To celebrate 30 years of heavy metal, Germany's Reaper brings a new album, An Atheist Monument. It's an interesting fact and somewhat odd, however, that in 30 years, aside from some demos and compilations, the band has only produced four albums. Little has changed over the three decades, Reaper still plays traditional heavy metal.
From the album title and art work, you might find a theme, maybe not so much in all the songs, but definitely in the band's mind set. Reaper, as their promo material suggests, have 'a profound aversion to organized religion.' However, this is curious. While not necessarily all that organized, atheism is also a religion, probably one of the larger ones at that. They merely substitute the gods of religion for themselves: atheism is like 'selfie' worship. But I digress.
Reaper's metal speaks for itself. It's basically the no nonsense, keep it true, classic Eighties metal variety. Toss in some momentum and you also have that touch of speed/power metal. The riffs are large and blistering, the leads ripping, and the rhythm section bracing and quick in the speedier moments. And mostly that's how the speed or power metal comes, in breakdowns as most songs offer a moderate, even foreboding, pace, while not venturing into doom metal. Alternatively, a song like Ship of Fools is basically quick right from the start and keeps up the pace. The wild card for some may be Daniel Zimmermann's vocal style. While hardly on the death or hardcore side, he does have a gruff, sometimes raw delivery, like coarse sandpaper being rubbed over your ears.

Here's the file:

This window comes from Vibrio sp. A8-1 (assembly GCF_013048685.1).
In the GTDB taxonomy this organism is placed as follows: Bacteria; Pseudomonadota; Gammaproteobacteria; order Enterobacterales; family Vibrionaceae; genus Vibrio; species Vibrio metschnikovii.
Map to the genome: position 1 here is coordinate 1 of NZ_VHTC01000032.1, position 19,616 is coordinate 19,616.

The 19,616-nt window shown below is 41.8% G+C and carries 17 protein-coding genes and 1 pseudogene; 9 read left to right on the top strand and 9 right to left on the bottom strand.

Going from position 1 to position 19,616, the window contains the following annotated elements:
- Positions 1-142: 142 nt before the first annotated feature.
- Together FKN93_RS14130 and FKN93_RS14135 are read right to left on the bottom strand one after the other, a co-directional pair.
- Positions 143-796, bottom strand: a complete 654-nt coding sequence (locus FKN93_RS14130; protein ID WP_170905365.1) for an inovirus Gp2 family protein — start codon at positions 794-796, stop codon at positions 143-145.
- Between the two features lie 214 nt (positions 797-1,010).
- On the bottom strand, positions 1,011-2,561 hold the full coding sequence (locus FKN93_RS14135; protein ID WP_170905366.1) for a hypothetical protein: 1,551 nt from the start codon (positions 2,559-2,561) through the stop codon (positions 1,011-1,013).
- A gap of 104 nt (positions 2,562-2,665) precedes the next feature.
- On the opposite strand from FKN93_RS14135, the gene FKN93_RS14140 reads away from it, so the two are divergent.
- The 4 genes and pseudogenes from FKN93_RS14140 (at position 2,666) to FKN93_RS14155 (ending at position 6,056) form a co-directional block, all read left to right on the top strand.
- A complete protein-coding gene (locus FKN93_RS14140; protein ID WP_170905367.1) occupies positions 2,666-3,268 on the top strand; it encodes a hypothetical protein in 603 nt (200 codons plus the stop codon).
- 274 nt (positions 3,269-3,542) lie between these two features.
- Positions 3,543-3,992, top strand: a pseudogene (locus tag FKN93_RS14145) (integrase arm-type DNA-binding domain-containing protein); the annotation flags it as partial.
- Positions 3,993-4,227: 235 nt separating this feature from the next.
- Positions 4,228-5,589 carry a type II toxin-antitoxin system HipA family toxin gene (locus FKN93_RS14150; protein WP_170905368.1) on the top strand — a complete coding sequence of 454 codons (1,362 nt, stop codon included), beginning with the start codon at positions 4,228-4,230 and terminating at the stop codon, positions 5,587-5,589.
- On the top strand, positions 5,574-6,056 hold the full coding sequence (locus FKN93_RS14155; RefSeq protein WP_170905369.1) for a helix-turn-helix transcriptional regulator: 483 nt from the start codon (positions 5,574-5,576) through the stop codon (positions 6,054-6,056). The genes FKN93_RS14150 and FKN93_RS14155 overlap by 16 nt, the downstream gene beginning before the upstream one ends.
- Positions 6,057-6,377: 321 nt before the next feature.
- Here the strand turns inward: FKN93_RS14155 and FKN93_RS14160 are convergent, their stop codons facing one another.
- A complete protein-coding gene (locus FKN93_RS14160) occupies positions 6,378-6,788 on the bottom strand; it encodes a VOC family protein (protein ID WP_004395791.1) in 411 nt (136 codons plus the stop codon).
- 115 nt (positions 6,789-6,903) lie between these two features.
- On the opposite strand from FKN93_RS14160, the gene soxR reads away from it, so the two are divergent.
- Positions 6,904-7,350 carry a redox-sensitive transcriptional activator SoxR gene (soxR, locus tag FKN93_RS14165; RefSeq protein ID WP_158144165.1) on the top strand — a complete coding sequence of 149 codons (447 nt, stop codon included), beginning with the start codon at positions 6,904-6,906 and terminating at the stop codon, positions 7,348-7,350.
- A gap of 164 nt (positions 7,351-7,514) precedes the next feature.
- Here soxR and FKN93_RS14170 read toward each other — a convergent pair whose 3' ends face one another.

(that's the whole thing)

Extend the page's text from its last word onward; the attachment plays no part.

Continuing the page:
The problem I had was, after a few spins, I couldn't come to definite conclusion about the album. It's certainly not a bad album, and for traditional heavy metal certainly not disappointing. It's probably because nothing truly stuck out, no song really hooked me and encouraged me to keep listening beyond doing so for the purpose of writing a review. And now that the review is done, I probably won't listen to the album any time soon. This is not to say that Reaper fans will not enjoy the album as they will certainly welcome it with open arms.
Celebrating 30 years in the business, Reaper returns with an album of classic Eighties heavy metal which will please their fans.
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